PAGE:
My particular physiology, my years of high altitude climbing, my discipline, the commitment I make to proper acclimatization and the knowledge I have of my own capacities have always made me comfortable with this choice. And, Scott Fischer was comfortable with that choice as well. He authorized me to climb without supplementary oxygen.

To this I would add: As a precautionary measure, in the event that some extraordinary demand was placed upon me on summit day, I was carrying one (1) bottle of supplementary oxygen, a mask, and a reductor. As I was ascending, I was for a while climbing with Neal Beidleman. At 8,500 meters, after monitoring my condition and feeling that it was good, I elected to give my bottle oxygen to Neal, about whose personal supply I was concerned. Given the power that Neal was able to sustain in his later efforts to bring clients down the mountain, I feel it was the right decision to have made.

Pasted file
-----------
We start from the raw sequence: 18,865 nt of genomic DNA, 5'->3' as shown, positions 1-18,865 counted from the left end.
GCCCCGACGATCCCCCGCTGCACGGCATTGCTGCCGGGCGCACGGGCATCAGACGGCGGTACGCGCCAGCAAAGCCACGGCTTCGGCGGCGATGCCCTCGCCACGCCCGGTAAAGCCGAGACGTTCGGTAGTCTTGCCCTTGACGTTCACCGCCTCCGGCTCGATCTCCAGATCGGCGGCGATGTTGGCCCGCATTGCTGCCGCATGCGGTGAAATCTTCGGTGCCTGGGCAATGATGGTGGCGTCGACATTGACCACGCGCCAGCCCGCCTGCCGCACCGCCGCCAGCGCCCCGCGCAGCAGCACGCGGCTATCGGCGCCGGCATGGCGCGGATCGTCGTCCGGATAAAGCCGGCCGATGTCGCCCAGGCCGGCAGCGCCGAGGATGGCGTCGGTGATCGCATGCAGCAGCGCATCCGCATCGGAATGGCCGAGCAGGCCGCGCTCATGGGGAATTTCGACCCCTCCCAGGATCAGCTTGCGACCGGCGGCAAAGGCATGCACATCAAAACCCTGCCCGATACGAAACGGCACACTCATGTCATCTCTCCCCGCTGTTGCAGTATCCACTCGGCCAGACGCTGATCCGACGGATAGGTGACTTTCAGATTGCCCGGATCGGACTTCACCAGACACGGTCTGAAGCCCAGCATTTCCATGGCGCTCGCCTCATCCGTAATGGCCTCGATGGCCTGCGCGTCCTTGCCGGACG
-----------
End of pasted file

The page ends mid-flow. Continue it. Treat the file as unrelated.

Lastly, Mr. Krakauer raises a question about how I was dressed on summit day, suggesting I was not adequately protected from the elements. A review of summit day photographs will show that I was clothed in the latest, highest quality, high altitude gear, comparable, if not better, than that worn by the other members of our expedition.

In closing, I would like to say that since May 10, 1996, Mr. Krakauer and I have had many opportunities to reflect upon our respective experiences and memories. I have considered what might have happened had I not made a rapid descent. My opinion: Given the weather conditions and the lack of visibility that developed, I think it likely I would have died with the client climbers that in the early hours of May 11, I was able to find and bring to Camp IV, or I would have had to have left them on the mountain to go for help in Camp IV where, as was in the reality of events that unfolded, there was nobody able or willing to conduct rescue efforts.

I know Mr. Krakauer, like me, grieves and feels profoundly the loss of our fellow climbers. We both wish that events had unfolded in a very different way. What we can do now is contribute to a clearer understanding of what happened that day on Everest in the hope that the lessons to be learned will reduce the risk for others who, like us, take on the challenge of the mountains. I extend my hand to him and encourage that effort.

My personal regards,

Anatoli Nikoliavich Boukreev
Almaty, Kazakhstan